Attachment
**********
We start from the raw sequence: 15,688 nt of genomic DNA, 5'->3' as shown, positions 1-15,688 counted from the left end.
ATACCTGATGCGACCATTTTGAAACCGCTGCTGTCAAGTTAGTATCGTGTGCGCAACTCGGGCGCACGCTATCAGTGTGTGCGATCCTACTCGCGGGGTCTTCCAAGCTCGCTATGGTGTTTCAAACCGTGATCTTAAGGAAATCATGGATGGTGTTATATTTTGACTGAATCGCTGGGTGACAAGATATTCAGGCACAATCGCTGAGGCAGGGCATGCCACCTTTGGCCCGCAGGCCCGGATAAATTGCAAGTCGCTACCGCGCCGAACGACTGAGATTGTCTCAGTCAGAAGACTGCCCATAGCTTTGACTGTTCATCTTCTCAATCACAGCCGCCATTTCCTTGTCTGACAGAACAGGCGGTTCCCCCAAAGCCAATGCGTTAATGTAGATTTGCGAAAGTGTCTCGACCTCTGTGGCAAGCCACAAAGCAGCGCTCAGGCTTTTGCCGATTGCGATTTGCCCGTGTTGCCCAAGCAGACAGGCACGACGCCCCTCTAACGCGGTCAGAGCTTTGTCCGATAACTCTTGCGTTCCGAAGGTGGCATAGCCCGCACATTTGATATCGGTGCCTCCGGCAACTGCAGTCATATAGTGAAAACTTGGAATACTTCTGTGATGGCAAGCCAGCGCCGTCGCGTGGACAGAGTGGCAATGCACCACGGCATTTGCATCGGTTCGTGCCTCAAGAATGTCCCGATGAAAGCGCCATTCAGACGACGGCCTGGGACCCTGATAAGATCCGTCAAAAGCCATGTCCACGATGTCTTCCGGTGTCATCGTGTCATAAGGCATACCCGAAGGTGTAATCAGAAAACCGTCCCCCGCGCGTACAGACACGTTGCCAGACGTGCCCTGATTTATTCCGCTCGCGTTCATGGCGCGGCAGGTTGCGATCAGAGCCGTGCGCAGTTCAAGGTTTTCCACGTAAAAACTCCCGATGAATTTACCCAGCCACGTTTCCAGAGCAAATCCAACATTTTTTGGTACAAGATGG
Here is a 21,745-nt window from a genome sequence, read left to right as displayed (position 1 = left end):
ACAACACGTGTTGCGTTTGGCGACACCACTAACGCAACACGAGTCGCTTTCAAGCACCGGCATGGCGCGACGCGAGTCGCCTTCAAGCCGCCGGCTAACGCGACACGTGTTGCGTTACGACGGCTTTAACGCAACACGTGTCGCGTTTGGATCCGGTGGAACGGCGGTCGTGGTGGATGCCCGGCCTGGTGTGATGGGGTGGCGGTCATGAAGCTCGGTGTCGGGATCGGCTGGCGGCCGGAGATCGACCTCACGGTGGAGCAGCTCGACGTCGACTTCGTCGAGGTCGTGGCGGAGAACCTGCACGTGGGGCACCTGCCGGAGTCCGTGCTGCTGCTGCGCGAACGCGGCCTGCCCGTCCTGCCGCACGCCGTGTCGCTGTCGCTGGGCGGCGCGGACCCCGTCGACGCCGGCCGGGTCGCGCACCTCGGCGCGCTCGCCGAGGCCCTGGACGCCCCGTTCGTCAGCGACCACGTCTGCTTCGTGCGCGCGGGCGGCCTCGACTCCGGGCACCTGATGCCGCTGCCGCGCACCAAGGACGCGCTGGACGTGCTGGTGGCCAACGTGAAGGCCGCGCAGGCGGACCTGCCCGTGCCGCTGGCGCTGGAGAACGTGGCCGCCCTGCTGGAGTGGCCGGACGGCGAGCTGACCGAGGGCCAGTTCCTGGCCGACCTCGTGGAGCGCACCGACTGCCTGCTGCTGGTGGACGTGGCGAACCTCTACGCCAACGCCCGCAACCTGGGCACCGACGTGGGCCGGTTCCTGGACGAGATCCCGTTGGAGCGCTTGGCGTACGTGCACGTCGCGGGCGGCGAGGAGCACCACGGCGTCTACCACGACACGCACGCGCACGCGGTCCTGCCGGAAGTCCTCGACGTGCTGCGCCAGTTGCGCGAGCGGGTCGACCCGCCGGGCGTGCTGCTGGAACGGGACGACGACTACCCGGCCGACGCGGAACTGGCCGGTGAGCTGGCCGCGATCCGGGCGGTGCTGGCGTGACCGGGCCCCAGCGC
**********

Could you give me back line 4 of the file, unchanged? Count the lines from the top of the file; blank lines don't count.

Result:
ACAACACGTGTTGCGTTTGGCGACACCACTAACGCAACACGAGTCGCTTTCAAGCACCGGCATGGCGCGACGCGAGTCGCCTTCAAGCCGCCGGCTAACGCGACACGTGTTGCGTTACGACGGCTTTAACGCAACACGTGTCGCGTTTGGATCCGGTGGAACGGCGGTCGTGGTGGATGCCCGGCCTGGTGTGATGGGGTGGCGGTCATGAAGCTCGGTGTCGGGATCGGCTGGCGGCCGGAGATCGACCTCACGGTGGAGCAGCTCGACGTCGACTTCGTCGAGGTCGTGGCGGAGAACCTGCACGTGGGGCACCTGCCGGAGTCCGTGCTGCTGCTGCGCGAACGCGGCCTGCCCGTCCTGCCGCACGCCGTGTCGCTGTCGCTGGGCGGCGCGGACCCCGTCGACGCCGGCCGGGTCGCGCACCTCGGCGCGCTCGCCGAGGCCCTGGACGCCCCGTTCGTCAGCGACCACGTCTGCTTCGTGCGCGCGGGCGGCCTCGACTCCGGGCACCTGATGCCGCTGCCGCGCACCAAGGACGCGCTGGACGTGCTGGTGGCCAACGTGAAGGCCGCGCAGGCGGACCTGCCCGTGCCGCTGGCGCTGGAGAACGTGGCCGCCCTGCTGGAGTGGCCGGACGGCGAGCTGACCGAGGGCCAGTTCCTGGCCGACCTCGTGGAGCGCACCGACTGCCTGCTGCTGGTGGACGTGGCGAACCTCTACGCCAACGCCCGCAACCTGGGCACCGACGTGGGCCGGTTCCTGGACGAGATCCCGTTGGAGCGCTTGGCGTACGTGCACGTCGCGGGCGGCGAGGAGCACCACGGCGTCTACCACGACACGCACGCGCACGCGGTCCTGCCGGAAGTCCTCGACGTGCTGCGCCAGTTGCGCGAGCGGGTCGACCCGCCGGGCGTGCTGCTGGAACGGGACGACGACTACCCGGCCGACGCGGAACTGGCCGGTGAGCTGGCCGCGATCCGGGCGGTGCTGGCGTGACCGGGCCCCAGCGC